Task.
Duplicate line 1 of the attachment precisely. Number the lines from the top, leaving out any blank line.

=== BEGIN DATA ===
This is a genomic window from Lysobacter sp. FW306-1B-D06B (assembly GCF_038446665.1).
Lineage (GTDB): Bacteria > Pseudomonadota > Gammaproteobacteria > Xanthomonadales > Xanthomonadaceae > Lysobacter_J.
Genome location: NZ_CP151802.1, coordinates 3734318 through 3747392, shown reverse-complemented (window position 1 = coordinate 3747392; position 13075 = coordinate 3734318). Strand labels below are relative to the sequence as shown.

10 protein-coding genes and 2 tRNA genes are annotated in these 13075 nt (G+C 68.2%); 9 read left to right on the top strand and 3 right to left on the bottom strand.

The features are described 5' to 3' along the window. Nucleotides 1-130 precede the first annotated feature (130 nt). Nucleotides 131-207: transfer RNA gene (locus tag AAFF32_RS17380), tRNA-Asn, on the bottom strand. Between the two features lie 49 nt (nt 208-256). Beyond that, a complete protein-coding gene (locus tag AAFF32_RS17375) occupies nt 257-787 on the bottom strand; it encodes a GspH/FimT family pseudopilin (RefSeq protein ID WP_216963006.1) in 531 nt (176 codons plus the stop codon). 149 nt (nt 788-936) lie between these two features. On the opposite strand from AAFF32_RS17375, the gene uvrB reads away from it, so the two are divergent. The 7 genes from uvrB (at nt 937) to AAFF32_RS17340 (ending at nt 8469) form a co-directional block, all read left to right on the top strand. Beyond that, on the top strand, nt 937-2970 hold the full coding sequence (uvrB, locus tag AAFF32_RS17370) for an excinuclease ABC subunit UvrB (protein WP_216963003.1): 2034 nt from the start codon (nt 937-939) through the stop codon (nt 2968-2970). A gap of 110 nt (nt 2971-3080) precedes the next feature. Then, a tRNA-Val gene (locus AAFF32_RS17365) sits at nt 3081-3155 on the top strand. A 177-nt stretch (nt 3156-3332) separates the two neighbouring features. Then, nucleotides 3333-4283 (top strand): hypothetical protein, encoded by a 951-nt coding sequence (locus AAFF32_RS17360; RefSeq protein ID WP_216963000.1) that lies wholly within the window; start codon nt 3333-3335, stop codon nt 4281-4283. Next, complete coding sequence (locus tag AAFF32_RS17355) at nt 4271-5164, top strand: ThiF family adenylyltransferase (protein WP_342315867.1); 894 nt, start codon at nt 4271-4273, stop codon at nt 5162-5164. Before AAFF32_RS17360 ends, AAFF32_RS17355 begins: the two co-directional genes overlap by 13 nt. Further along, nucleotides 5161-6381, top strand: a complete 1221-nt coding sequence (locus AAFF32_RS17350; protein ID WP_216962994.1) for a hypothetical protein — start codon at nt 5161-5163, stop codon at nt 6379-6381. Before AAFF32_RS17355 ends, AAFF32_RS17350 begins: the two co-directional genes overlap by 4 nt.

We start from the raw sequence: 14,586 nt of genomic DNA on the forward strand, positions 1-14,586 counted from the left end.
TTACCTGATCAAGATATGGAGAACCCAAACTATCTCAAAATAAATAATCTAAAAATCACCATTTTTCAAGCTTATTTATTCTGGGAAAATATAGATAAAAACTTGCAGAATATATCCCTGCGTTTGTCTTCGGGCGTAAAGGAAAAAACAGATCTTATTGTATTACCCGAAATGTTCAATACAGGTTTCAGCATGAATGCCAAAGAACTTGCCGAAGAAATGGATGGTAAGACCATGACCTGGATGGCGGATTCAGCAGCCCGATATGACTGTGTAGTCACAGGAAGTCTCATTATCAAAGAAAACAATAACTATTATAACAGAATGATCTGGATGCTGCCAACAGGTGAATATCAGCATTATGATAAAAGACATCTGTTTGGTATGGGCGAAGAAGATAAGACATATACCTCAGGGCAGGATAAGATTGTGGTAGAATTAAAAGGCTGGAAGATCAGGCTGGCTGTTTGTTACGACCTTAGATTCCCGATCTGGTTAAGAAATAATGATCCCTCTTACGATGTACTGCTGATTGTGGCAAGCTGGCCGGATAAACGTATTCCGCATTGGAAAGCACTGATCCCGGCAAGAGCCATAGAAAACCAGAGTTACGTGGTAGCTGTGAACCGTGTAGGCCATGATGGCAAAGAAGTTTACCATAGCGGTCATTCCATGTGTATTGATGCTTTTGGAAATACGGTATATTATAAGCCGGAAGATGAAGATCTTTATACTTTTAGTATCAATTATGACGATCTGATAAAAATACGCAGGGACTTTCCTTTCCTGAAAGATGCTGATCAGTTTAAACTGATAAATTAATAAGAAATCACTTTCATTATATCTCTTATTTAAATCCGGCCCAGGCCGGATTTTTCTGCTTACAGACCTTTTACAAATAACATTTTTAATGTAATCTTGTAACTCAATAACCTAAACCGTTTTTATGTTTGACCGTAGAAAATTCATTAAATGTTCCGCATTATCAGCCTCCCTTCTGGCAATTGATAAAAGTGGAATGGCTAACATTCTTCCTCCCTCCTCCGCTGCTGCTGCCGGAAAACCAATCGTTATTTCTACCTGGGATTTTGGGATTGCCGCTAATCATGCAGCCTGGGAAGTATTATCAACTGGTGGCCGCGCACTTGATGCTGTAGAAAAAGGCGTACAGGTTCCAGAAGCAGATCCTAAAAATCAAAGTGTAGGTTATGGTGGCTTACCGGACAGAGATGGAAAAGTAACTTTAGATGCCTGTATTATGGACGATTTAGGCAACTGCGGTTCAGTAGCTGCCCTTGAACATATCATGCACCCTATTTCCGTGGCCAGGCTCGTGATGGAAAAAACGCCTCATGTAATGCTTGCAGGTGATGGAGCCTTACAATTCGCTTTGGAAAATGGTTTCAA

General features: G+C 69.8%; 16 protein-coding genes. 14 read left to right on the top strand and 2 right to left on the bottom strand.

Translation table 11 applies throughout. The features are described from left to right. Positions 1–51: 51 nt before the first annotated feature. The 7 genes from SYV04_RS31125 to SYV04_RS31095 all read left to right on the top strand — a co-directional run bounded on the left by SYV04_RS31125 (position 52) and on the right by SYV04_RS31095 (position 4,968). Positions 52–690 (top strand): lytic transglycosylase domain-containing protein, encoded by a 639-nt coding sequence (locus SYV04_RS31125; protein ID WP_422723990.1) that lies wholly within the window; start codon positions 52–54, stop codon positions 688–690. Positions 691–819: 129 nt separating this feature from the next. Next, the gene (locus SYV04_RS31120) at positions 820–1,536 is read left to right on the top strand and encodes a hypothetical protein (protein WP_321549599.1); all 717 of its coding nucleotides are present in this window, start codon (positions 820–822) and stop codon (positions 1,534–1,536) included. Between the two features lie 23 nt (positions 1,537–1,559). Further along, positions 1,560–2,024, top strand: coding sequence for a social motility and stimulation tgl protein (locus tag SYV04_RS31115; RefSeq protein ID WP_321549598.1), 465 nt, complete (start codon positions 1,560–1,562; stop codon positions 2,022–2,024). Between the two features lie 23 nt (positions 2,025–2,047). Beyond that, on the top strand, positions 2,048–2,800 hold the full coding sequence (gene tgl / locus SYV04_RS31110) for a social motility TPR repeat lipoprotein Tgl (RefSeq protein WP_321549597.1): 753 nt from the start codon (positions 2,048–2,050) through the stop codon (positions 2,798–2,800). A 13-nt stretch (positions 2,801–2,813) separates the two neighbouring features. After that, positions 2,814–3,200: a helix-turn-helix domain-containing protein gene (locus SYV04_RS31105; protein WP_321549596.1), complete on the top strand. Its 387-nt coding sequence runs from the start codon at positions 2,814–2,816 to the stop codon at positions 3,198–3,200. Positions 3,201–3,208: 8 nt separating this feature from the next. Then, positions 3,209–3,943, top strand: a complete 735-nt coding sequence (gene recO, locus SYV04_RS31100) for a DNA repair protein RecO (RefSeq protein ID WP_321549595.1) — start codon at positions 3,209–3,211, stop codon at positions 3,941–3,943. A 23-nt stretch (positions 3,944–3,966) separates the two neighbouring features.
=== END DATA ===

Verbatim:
This is a genomic window from Lysobacter sp. FW306-1B-D06B (assembly GCF_038446665.1).